How does stress show up in our lives?
Nicolle Surratte: I realized during COVID that we are modern day superwomen dealing with a modern day Kryptonite called stress. It can lead to chronic health conditions, life, high blood pressure, heart disease, diabetes, obesity, anxiety, and yes, cancer. When you normally hear the word health, people think physical, but health is so much more than that. It’s the mental, the emotional, the spiritual, the financial, the occupational, the relational, all of that. And if one of those areas is outta sync, there’s the potential to have a domino effect and knock them all out. For example you talk about how stress shows up in different ways and it changes personally. A person could leave their job after having had a stressful morning. They walk home, they enter the door and the cookie jar calls their name. So do they eat just one cookie? Absolutely not. They polish off the whole bag and say, oh, when I go to the gym tomorrow, I’ll just stay longer. I’ll work it off. Somebody else, engages in some retail therapy. So now stress is impacting their finances and boy, oh boy, wait until that credit card bill comes the next month. Cuz they spent money they didn’t have, and now we’re on this stress loop. Somebody else, the next person who walks in the door, they just snap because stress is impacting them emotionally. Somebody else is tossing and turning at night because whatever happened at nine o’clock that morning is still on their minds and they can’t get the restful restorative sleep that they need. So stress is impacting us in many ways.
Why are we, why are we so afraid or so hesitant to take care of ourselves? Why do you think black women do that?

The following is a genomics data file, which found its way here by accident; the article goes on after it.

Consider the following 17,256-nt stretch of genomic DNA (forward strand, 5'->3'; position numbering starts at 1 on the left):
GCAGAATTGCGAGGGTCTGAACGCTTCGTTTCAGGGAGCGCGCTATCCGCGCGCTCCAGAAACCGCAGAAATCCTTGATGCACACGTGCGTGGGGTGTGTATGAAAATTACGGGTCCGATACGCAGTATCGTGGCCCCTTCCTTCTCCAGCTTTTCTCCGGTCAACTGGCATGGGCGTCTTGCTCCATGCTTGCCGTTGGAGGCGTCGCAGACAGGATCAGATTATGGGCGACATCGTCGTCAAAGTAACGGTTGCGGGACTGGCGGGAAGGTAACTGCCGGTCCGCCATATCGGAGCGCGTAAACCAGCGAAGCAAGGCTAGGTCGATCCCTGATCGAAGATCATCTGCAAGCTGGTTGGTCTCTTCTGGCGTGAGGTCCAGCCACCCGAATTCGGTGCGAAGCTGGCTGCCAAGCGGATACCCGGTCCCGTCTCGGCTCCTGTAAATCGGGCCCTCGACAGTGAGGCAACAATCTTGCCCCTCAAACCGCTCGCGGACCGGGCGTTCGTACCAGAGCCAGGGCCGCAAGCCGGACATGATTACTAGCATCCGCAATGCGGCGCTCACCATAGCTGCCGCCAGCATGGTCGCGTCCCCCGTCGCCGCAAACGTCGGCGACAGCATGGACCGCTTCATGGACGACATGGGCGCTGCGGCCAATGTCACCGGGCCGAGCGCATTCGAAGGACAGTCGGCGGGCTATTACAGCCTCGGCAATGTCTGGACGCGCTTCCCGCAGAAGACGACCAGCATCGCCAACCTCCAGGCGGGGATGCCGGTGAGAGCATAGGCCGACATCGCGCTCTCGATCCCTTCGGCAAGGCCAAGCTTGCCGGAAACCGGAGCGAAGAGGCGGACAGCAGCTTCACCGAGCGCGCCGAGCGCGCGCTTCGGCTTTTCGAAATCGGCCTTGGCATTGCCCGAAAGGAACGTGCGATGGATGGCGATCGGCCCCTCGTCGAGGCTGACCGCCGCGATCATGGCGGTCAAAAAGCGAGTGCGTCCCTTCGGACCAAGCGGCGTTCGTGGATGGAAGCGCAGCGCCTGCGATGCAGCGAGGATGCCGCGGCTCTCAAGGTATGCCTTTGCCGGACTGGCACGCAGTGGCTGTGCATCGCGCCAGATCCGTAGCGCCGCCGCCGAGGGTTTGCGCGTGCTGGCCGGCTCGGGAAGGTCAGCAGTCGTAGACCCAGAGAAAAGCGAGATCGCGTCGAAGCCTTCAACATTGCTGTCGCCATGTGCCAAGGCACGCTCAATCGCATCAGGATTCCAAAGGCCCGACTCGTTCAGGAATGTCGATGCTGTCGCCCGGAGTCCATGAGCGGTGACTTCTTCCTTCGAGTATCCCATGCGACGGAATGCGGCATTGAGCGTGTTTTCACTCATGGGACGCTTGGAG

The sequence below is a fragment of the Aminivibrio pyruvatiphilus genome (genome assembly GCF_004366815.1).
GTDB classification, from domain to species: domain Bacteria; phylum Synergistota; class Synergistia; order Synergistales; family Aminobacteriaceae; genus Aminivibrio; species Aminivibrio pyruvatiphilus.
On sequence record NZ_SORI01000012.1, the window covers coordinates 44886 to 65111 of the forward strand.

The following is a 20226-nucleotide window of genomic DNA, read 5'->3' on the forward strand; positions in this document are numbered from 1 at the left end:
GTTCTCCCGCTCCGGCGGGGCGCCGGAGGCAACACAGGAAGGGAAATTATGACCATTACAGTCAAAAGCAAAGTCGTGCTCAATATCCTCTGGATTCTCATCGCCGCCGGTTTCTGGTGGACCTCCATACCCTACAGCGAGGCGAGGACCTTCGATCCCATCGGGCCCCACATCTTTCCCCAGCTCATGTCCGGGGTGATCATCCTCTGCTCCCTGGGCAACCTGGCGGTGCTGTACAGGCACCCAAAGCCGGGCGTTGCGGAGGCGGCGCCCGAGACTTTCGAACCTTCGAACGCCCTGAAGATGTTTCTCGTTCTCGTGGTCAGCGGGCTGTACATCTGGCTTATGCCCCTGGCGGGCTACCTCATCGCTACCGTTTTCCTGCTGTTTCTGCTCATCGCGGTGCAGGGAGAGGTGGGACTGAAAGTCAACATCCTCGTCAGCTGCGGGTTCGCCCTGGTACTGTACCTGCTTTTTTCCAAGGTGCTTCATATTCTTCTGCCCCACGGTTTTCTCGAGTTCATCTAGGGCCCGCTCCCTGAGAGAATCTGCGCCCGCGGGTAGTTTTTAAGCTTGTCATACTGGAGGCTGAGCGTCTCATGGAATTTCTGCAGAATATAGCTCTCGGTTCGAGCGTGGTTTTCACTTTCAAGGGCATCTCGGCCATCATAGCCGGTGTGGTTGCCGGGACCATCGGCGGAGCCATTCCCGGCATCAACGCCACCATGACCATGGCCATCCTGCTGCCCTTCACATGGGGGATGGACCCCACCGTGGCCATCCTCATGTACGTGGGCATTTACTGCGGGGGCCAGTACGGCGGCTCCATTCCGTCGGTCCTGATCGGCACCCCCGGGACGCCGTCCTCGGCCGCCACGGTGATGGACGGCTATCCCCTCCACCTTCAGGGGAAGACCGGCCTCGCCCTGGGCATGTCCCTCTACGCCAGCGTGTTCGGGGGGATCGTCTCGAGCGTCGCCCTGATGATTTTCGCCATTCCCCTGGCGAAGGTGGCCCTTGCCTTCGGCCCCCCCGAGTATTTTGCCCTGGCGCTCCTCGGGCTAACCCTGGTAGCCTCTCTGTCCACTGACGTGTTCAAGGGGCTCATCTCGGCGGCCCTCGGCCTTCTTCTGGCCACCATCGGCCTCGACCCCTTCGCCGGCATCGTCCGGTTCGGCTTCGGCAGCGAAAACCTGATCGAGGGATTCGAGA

Nicolle Surratte: They’re actually doing studies about the superwoman syndrome in women of color. So some of the research is just amazing. Some of it I think is just upbringing. Others have to do with societal factors. If you are a woman and you are a CEO and you’re a woman of color, then the pressures on you are just so extreme. You’re showing up, you’re performing, you might feel like you might feel terrible, but you gotta show up. We wear that mask and, and we know how to play that role. We have to understand what our stress triggers are and how to be proactive instead of reactive about our health. We really need to know what our triggers are and what we can do to avoid going down that path.
Dr. Monique Gary: I think that we’re good at being accountable for other people. That’s what we do. Black women show up for others, show up for our sisters.What that means is that we’ll show up for somebody else faster than we’ll show up for ourselves.
Does good stress exist?
Nicolle Surratte: There’s actually a good stress called E U S T R E S S. And that’s like when you have a presentation and you have butterflies going on. That’s great. Our bodies are actually hardwired to have an automatic response to stress. It’s a survival technique. If there’s an oncoming car, your body needs to have those stress responses kicking the gear so you can get out of harm’s way. So it’s not that temporary stress that’s problematic. It’s that long term, chronic stress that leaves you feeling overworked, overwhelmed, stressed out. That’s what is problematic because your body is operating in emergency mode. A car coming – that stress happens and then it’s over, but chronic stress is just lingering. It may go on for weeks. It may go on for months. And that’s what really impacts your immune system.
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